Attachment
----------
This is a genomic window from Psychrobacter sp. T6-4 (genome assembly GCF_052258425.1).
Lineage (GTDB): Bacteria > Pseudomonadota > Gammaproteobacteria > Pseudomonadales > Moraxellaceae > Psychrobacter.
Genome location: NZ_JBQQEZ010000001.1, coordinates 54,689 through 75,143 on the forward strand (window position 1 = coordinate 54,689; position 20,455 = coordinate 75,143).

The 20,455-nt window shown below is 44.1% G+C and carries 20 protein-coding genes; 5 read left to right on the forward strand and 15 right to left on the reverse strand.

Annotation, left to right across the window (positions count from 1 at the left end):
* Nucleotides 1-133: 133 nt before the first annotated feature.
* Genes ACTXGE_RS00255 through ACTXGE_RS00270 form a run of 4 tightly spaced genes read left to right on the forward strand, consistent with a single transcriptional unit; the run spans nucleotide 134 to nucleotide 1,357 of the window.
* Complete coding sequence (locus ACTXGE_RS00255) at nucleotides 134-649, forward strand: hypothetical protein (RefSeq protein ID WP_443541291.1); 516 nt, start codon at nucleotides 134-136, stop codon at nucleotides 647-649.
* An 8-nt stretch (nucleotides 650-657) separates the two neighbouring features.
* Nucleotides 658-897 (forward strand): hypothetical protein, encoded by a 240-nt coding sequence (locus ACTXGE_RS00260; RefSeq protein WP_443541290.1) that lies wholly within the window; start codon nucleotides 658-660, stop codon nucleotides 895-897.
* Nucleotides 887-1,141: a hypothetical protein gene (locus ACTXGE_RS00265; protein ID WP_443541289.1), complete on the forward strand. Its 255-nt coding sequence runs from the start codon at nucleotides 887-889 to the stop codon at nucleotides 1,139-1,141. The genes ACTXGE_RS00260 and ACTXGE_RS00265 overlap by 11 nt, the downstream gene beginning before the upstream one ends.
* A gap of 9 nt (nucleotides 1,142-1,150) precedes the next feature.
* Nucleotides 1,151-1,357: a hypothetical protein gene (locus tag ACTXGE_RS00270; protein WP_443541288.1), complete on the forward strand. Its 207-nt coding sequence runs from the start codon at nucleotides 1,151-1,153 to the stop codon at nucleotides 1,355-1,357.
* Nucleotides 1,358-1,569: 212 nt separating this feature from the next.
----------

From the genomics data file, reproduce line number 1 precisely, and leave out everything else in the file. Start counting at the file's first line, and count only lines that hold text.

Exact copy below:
This is a genomic window from Psychrobacter sp. T6-4 (genome assembly GCF_052258425.1).